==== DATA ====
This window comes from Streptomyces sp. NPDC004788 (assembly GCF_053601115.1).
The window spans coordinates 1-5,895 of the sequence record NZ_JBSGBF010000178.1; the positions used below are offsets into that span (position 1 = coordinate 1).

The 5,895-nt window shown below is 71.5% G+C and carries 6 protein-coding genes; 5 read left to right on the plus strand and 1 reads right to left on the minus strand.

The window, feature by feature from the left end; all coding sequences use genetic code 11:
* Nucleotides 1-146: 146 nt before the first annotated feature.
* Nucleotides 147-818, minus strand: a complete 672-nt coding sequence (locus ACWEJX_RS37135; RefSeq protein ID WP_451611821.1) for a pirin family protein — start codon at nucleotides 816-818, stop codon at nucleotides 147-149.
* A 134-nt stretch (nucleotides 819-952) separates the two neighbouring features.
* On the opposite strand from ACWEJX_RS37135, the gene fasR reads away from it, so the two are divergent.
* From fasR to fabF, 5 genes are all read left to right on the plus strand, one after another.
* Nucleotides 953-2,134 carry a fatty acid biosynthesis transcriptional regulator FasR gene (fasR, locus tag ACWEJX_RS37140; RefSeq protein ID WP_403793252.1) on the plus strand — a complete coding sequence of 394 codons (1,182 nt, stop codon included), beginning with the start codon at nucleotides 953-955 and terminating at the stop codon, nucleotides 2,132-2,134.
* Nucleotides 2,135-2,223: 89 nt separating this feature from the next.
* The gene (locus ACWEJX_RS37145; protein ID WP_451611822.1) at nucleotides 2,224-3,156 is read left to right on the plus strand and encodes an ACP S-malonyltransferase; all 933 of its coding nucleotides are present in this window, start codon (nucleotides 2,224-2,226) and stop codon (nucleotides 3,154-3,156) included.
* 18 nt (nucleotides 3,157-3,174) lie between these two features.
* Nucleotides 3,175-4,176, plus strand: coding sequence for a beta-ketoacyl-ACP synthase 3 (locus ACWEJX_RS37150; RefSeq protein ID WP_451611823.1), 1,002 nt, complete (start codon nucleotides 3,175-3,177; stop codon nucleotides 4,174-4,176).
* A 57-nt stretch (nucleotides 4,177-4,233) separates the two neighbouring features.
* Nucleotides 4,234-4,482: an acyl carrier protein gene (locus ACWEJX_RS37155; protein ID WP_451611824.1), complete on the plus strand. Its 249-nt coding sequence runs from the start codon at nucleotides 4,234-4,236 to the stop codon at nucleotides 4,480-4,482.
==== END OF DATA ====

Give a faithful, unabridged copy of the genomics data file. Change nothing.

This window comes from Streptomyces sp. NPDC004788 (assembly GCF_053601115.1).
The window spans coordinates 1-5,895 of the sequence record NZ_JBSGBF010000178.1; the positions used below are offsets into that span (position 1 = coordinate 1).

The 5,895-nt window shown below is 71.5% G+C and carries 6 protein-coding genes; 5 read left to right on the plus strand and 1 reads right to left on the minus strand.

The window, feature by feature from the left end; all coding sequences use genetic code 11:
* Nucleotides 1-146: 146 nt before the first annotated feature.
* Nucleotides 147-818, minus strand: a complete 672-nt coding sequence (locus ACWEJX_RS37135; RefSeq protein ID WP_451611821.1) for a pirin family protein — start codon at nucleotides 816-818, stop codon at nucleotides 147-149.
* A 134-nt stretch (nucleotides 819-952) separates the two neighbouring features.
* On the opposite strand from ACWEJX_RS37135, the gene fasR reads away from it, so the two are divergent.
* From fasR to fabF, 5 genes are all read left to right on the plus strand, one after another.
* Nucleotides 953-2,134 carry a fatty acid biosynthesis transcriptional regulator FasR gene (fasR, locus tag ACWEJX_RS37140; RefSeq protein ID WP_403793252.1) on the plus strand — a complete coding sequence of 394 codons (1,182 nt, stop codon included), beginning with the start codon at nucleotides 953-955 and terminating at the stop codon, nucleotides 2,132-2,134.
* Nucleotides 2,135-2,223: 89 nt separating this feature from the next.
* The gene (locus ACWEJX_RS37145; protein ID WP_451611822.1) at nucleotides 2,224-3,156 is read left to right on the plus strand and encodes an ACP S-malonyltransferase; all 933 of its coding nucleotides are present in this window, start codon (nucleotides 2,224-2,226) and stop codon (nucleotides 3,154-3,156) included.
* 18 nt (nucleotides 3,157-3,174) lie between these two features.
* Nucleotides 3,175-4,176, plus strand: coding sequence for a beta-ketoacyl-ACP synthase 3 (locus ACWEJX_RS37150; RefSeq protein ID WP_451611823.1), 1,002 nt, complete (start codon nucleotides 3,175-3,177; stop codon nucleotides 4,174-4,176).
* A 57-nt stretch (nucleotides 4,177-4,233) separates the two neighbouring features.
* Nucleotides 4,234-4,482: an acyl carrier protein gene (locus ACWEJX_RS37155; protein ID WP_451611824.1), complete on the plus strand. Its 249-nt coding sequence runs from the start codon at nucleotides 4,234-4,236 to the stop codon at nucleotides 4,480-4,482.